In this post I cover how you can use a traditional yoga horse stance as a way to safely build strength and stability for the lower body.
This is especially important because in jiu-jitsu you can quite often be banged up physically. You don’t want your supplementary work to cause any more unnecessary damage, but rather it should build you up.
If you’re recovering from a lower body injury to your knee or hip, dynamic movement such as traditional squats (even the bodyweight variety) can leave room for irritation of those joints depending on the severity of your injury.
Safe Exercise for Injury
Isometric strength holds such as the horse stance are a safe and effective way to build strength and stability throughout the body. By not moving we are building even more tension that will help to “hold” your “damaged” areas in a more structurally sound position.
If you’re recovering from an injury or want to minimize risk of future injury, isometrics movements such as this are a safe and effective way to work an area without pounding the joints with extra movement. It’s movement that causes injury most of the time, while holding a stable isometric position has minimal to no risk of injury!
Stillness and Strength
Stillness and isometric strength go hand in hand. Moving brings in the variables of MOMENTUM and ACCELERATION (aka POWER). This is where injury occurs. With stillness and tension it’s literally impossible. You’re creating armor for your joints and actually developing MORE FORCE than you could while performing a dynamic movement. It also brings great circulation to the area.
Circulation and Bloodflow
As a warmup, the horse stance is truly a warming exercise as it increases circulation and neural drive for the body as a result of targeting the core and lower half so intensely. Especially if dynamic movements like squats tweak your body as I mentioned above, this is as best of an alternative you can find.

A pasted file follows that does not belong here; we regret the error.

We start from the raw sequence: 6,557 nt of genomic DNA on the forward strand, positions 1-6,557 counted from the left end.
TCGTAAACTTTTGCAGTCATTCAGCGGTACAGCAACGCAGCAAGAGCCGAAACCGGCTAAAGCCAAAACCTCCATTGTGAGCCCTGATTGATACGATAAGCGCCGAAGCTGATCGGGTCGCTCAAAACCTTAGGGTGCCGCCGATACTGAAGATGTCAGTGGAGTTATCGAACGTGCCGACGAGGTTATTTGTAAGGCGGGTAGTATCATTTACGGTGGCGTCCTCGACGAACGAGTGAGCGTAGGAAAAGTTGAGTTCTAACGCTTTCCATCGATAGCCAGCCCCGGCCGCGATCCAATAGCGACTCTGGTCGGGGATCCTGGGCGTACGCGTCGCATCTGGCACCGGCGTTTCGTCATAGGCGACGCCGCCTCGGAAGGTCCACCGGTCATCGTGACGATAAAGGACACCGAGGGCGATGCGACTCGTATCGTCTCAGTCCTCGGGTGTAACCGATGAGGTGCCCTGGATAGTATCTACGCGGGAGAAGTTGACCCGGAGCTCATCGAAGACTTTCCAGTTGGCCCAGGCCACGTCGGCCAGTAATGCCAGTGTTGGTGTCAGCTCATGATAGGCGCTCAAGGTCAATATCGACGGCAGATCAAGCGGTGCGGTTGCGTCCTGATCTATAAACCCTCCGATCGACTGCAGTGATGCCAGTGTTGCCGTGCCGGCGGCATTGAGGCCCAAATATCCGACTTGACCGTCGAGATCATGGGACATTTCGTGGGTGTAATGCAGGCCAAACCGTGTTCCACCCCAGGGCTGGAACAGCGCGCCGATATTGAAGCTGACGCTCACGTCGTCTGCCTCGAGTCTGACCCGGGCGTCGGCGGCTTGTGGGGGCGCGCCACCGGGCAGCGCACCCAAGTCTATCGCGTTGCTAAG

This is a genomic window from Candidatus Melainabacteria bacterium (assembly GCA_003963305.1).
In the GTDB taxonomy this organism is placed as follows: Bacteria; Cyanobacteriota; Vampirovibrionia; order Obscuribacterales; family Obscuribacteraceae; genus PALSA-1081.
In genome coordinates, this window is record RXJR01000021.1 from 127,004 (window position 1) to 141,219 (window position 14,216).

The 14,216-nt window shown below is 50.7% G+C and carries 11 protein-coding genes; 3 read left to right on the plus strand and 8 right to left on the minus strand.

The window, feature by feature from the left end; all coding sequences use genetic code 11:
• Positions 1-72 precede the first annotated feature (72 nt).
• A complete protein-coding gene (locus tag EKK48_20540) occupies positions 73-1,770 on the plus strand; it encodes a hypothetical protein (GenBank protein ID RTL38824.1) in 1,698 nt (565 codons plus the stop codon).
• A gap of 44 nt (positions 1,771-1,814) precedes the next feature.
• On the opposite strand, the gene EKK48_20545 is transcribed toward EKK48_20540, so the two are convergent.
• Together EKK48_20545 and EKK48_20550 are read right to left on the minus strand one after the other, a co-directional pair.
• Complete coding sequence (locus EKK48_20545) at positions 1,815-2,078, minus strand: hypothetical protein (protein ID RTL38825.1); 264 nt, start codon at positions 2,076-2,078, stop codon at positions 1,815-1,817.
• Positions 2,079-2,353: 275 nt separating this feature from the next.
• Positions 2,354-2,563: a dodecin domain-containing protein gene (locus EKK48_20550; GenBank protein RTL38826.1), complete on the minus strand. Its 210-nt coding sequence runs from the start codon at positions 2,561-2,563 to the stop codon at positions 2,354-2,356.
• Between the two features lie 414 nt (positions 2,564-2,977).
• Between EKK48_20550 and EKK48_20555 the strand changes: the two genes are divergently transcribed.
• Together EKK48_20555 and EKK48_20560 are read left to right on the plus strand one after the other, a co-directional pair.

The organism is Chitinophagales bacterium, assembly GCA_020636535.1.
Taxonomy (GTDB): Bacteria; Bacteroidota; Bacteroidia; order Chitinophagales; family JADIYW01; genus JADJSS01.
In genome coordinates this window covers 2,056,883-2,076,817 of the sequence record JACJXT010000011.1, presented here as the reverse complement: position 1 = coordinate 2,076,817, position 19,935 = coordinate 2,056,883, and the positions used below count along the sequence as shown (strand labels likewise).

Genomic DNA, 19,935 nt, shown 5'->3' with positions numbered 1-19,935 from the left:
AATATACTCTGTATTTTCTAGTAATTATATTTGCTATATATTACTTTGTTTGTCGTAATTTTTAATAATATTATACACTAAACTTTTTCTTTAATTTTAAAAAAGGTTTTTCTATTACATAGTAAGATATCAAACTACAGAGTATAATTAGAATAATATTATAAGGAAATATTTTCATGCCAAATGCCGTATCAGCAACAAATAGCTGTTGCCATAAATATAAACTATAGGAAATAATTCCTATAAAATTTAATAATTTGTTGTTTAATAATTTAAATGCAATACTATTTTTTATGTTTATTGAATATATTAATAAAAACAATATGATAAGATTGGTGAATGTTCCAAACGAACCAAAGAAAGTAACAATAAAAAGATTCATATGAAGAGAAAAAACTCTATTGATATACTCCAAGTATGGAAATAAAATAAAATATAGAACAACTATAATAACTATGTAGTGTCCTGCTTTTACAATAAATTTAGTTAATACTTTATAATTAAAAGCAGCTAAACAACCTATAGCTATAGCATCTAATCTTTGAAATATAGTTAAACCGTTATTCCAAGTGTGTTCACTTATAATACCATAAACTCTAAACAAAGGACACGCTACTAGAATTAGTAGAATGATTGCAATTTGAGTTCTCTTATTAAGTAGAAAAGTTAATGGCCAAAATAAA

Also, an overlooked part of this pose is that with increased circulation comes more oxygen. Circulation brings oxygen to the tissues, which as a result helps heal and strengthen areas. Oxygen is a miraculous healing agent, and when coupled with proper breathing, we can supercharge our body’s uptake and usage of this valuable resource.
Proper Breathing for This Posture
As I’ve covered in this video, you should practice the “breathe light to breathe right” sequence while performing this exercise.
The cues are as follows:
- As you breath through nose on inhale belly pushes outwards
- On the exhalation through the nose, the belly comes back in towards the spine
- Focus on making every breath smaller than the last
- At the bottom of each exhale focus on making the pause between the exhale and your next inhalation even longer.
- We’re building CO2 tolerance by taking smaller breaths and holding the exhale longer
Cues for the Horse Stance
- Wide base, well beyond shoulder width
- Keep feet roughly straight but no more than 30 to 45 degrees of turn out
- Drop weight, driving knees out, keep an erect stance
- Simultaneously push into the ground while pulling spine upwards
- As I show in the video play with different hand placements but always focus on keeping them engaged and strong in order to create more full body tension!
Final Considerations on the Horse Stance
I sincerely hope you embrace the odd looks you’ll get from people when performing this exercise, because it will inevitably happen. But remember, anyone who ever does anything of note in their lives at one point or another did things that looked crazy to the untrained eye.
I normally joke that whatever you see others doing in a gym setting you should do the opposite. This movement would definitely fit into that category. So train differently so you can perform and move in an optimal fashion.
Until next time, stay mobile friends!
I cover more performance training tidbits with my ebook “The Foundations of Movement Autonomy, Vitality, and Performance” that will help you prepare, recover, and perform better on the mats!